Oman exempts more commodities from VAT; hikes fuel, electricity, water subsidies

The measures is part of a package to assist families going through economic hardship due to the COVID-19 pandemic

  
Vat Text With Coins And Calculator On Table Against White Background. Image used for illustrative purpose.

Vat Text With Coins And Calculator On Table Against White Background. Image used for illustrative purpose.

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DUBAI- Oman plans to widen exemptions from a value-added tax (VAT) it will introduce this month and increase subsidies to mitigate the impact on citizens from the planned VAT, which is being introduced to help the Gulf state bolster its debt-burdened coffers.

Oman will raise the number of food commodities exempted from the VAT to 488 from 93 and will raise the level of subsidies on fuel, electricity and water consumption for families receiving government financial support, the state-run Oman News Agency reported on Thursday.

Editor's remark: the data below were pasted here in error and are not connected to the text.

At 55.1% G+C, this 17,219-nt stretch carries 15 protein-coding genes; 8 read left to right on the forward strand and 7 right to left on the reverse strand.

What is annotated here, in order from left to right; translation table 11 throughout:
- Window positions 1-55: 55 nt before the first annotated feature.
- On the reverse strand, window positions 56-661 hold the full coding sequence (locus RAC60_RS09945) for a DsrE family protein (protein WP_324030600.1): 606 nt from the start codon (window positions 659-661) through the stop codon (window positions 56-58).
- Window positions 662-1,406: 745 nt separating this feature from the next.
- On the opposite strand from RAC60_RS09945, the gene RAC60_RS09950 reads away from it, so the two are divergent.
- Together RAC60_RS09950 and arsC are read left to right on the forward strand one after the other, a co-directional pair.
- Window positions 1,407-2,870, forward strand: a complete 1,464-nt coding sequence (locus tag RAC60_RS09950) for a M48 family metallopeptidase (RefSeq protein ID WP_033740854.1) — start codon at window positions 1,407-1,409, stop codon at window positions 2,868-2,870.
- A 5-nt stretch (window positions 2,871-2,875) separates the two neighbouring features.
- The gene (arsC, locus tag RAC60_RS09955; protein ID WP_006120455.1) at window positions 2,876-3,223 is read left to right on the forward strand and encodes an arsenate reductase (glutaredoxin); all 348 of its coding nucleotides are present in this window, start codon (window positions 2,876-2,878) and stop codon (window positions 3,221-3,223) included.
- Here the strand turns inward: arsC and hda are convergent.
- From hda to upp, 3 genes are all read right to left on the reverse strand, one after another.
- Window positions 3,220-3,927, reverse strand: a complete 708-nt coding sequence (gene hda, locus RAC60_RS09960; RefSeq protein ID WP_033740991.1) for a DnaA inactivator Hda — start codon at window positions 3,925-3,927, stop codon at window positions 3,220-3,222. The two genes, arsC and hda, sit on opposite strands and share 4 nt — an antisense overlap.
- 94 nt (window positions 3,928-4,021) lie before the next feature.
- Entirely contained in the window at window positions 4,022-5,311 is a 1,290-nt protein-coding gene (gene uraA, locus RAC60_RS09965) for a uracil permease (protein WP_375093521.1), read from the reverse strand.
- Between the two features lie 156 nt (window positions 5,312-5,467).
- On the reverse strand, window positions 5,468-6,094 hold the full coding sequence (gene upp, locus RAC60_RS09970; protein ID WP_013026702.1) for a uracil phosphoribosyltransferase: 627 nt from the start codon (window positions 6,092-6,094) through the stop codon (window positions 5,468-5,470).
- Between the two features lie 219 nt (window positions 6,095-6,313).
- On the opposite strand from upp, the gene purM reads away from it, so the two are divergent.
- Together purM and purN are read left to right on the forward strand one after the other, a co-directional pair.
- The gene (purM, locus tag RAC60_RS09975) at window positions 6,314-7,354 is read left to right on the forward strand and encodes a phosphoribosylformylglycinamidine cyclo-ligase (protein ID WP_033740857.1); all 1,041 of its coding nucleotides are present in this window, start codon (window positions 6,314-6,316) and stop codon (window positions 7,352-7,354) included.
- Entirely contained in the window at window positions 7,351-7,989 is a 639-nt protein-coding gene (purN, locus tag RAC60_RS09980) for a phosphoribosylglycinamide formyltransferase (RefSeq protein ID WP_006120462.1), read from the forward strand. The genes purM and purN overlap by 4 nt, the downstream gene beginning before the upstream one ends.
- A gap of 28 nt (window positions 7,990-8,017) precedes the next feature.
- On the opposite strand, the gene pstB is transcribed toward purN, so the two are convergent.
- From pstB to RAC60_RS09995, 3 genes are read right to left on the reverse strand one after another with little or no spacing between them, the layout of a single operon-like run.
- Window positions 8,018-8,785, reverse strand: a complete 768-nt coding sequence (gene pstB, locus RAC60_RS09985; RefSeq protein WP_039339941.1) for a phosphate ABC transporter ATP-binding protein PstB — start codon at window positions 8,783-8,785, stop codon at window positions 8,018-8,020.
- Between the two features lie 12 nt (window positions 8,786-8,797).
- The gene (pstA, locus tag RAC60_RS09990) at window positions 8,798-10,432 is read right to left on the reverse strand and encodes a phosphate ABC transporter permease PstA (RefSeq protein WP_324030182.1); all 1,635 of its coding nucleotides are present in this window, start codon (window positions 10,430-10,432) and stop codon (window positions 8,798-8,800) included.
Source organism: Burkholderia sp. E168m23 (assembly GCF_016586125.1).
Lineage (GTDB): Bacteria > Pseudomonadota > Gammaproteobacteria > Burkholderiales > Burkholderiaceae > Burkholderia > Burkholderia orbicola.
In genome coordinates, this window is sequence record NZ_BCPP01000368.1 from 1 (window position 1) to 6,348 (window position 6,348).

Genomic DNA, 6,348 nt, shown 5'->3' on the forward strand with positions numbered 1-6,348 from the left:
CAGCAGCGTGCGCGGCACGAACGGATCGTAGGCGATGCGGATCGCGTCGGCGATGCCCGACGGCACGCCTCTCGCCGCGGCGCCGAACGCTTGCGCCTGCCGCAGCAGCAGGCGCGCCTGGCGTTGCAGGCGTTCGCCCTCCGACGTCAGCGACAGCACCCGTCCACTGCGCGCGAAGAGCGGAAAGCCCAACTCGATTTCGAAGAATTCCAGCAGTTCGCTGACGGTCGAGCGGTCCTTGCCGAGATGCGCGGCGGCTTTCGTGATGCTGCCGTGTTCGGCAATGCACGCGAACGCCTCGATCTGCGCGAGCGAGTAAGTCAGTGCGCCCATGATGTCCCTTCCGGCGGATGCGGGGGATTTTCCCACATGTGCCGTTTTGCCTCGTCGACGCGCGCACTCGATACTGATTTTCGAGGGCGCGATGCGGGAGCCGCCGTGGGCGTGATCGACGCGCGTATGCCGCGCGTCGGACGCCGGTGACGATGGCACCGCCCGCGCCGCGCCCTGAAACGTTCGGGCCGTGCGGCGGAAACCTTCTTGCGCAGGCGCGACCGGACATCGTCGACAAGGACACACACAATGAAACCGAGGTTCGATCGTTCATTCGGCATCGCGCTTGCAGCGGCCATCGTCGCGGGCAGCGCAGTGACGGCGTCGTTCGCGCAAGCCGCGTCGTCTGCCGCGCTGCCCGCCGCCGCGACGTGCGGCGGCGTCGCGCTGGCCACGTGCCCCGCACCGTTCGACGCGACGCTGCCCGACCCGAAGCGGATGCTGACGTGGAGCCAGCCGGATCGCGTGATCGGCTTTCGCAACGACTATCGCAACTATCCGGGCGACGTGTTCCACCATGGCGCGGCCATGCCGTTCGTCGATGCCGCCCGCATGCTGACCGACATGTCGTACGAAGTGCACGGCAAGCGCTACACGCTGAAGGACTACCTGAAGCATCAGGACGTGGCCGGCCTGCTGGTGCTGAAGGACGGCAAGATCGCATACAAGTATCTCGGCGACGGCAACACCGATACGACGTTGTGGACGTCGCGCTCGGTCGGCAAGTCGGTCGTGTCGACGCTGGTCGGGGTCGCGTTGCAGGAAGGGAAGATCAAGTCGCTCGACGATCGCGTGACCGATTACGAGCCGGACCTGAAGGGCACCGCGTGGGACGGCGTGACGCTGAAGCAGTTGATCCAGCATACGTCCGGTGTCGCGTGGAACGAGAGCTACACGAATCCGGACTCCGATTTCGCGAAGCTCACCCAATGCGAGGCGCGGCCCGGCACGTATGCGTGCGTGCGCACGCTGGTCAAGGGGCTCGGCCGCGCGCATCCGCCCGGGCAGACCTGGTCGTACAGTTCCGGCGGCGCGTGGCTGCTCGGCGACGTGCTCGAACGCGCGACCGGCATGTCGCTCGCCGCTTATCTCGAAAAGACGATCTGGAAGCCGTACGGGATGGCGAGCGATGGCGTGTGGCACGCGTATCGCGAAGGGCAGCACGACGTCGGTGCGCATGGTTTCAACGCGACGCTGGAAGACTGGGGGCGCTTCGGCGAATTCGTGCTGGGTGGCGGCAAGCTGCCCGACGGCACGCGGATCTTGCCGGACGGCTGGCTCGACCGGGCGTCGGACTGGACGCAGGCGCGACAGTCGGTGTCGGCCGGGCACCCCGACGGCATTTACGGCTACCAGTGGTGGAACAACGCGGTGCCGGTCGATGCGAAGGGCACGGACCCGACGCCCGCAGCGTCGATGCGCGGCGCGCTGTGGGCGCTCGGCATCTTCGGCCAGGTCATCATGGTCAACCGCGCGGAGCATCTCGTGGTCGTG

The measures, part of a package to assist families during the pandemic, also exempts low-income citizens from reimbursing housing loans given by the ministry of housing, it said.

Oman will start levying a 5% VAT on April 16 to ensure the sultanate's financial sustainability after it accumulated huge amounts of debt over the past few years to compensate for lower oil income.

It will join Gulf neighbours Saudi Arabia, United Arab Emirates and Bahrain, which have implemented VATs in recent years to diversify state revenue.

The tax is one of a series of steps taken by Oman's ruler, Sultan Haitham, to improve fiscal efficiency after sensitive reforms lagged for years under his predecessor, Sultan Qaboos, who died in January last year after half a century in power.

"Annual revenue from the new tax is expected to reach 400 million Omani riyals (approximately $1.04 billion). Additional revenue streams are sorely needed to help finance the budget," said Robert Mogielnicki, resident scholar at the Arab Gulf States Institute in Washington.

Oman has said it expects a budget deficit of 2.24 billion rials ($5.82 billion) this year.

In a first among oil-rich Gulf states, the sultanate is also planning to introduce an income tax on high earners starting next year, as part of plans to bring down its deficit. 

($1 = 0.3850 Omani rials)

(Reporting by Maher Chmaytelli and Davide Barbuscia; editing by Jason Neely and Steve Orlofsky) ((maher.chmaytelli@thomsonreuters.com;))


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